Battle of the burgers: trademark issues between Big Mac and Big Jack

23 September 2020

Battle of the burgers: trademark issues between Big Mac and Big Jack

Intellectual property issues are hounding two famous hamburger fast food brands.

One of them insists there is no confusion at all owing to a trademark infringement lawsuit involving product design, ingredients and tagline.

A new TV commercial by Hungry Jack’s says it. Hungry Jack’s is an Australian Burger King fast food franchise. The commercial declares that Hungry Jack’s patrons in the country will not confuse its Big Jack burger with the Big Mac of McDonald’s.

In early September, the American hamburger chain filed a lawsuit against the Australian brand for trademark infringement. McDonald’s claimed Hungry Jack’s deliberately imitated the Big Mac in terms of appearance, ingredients and tagline. Thus, such imitation may lead consumers in Australia to believe that the Big Jack is somehow associated with their own Big Mac.

According to the TV advertisement, Big Jack is bigger and has better quality ingredients. It has 25 percent more Australian beef, is flame grilled with a barbeque taste. Hence, consumers will not be confused.

“Ingredients are not subject to trademark infringement in common law countries. Functional product design such as the shape of the burger, the layers of buns and others, is not generally subject to trademark protection,” said Rebeccah Gan, a partner at Wenderoth, Lind & Ponack in Washington D.C.

“McDonald’s tagline ‘two all-beef patties, special sauce, lettuce, cheese, pickles, onions – on a sesame seed bun’ is famous, but essentially includes a list of ingredients,” Gan added. “It would not seem to be enforceable against Hungry Jack’s usage of ‘two flame-grilled 100% Aussie beef patties, topped with melted cheese, special sauce, fresh lettuce, pickles and onions on a toasted sesame seed bun.’”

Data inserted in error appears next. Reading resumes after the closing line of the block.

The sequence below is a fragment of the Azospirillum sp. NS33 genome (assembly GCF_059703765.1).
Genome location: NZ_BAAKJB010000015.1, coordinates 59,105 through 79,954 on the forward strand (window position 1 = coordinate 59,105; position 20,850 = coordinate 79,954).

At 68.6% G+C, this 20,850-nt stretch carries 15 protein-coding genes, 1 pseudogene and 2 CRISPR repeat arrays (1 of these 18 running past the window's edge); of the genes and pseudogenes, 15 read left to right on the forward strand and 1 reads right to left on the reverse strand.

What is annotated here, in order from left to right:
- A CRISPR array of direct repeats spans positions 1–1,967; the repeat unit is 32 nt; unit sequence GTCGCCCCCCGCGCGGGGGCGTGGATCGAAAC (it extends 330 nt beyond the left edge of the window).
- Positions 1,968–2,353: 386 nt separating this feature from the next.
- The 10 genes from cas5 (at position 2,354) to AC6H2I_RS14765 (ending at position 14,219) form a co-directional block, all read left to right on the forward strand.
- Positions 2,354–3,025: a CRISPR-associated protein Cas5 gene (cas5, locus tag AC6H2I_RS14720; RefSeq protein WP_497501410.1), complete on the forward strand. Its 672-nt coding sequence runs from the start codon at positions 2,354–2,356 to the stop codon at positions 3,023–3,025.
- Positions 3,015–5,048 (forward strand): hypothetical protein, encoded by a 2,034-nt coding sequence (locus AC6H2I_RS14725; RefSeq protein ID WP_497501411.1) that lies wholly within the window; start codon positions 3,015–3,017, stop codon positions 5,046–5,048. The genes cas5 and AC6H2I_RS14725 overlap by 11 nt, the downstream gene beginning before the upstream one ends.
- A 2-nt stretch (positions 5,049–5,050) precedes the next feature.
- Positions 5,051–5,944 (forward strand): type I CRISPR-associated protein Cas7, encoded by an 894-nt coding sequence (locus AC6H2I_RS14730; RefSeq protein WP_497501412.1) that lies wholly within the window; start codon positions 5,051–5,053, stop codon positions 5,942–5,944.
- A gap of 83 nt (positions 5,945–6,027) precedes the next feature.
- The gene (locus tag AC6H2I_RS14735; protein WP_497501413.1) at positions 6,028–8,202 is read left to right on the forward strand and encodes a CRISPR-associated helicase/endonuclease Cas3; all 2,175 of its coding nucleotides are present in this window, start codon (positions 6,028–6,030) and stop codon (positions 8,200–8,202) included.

“It is open to McDonald’s to enforce its trademark rights against any party which it feels is infringing its trademarks,” said Janette Li, a trademark attorney at Davies Collison Cave in Melbourne. “It is up to the court to decide whether or not McDonald’s will be successful in its action against Hungry Jack’s for its use of Big Jack. However, the dispute between McDonald’s and Hungry Jack’s seems to be heating up with Hungry Jack’s applying to the Trade Marks Office on August 27, 2020, to remove McDonald’s Australian registration for Mega Mac on the basis of non-use.”

The Mega Mac is composed of four beef patties, an upgrade from Big Mac’s two patties. Meanwhile in July, Hungry Jack’s started serving its Mega Jack burgers in its stores. Mega Jack is an upgraded, bulkier version of Big Jack.

Hungry Jack’s had refused to comply with the demand to stop selling both the Big Jack and Mega Jack hamburgers. The demand had been issued twice – in July and August 2020.

“Hungry Jack’s has been operating in Australia for many years and it is fair to say that in the fast food industry, Hungry Jack’s has a substantial business. It is hard to say whether Hungry Jack’s or McDonald’s has more customers, but both operate large and well-known businesses under their respective brands,” said Adam Sears, managing principal at Davies Collison Cave in Melbourne.

McDonald’s is seeking damages as well as the destruction of all forms of promotion for both Big Jack and Mega Jack including online ads and packaging.


Espie Angelica A. de Leon

Law firms

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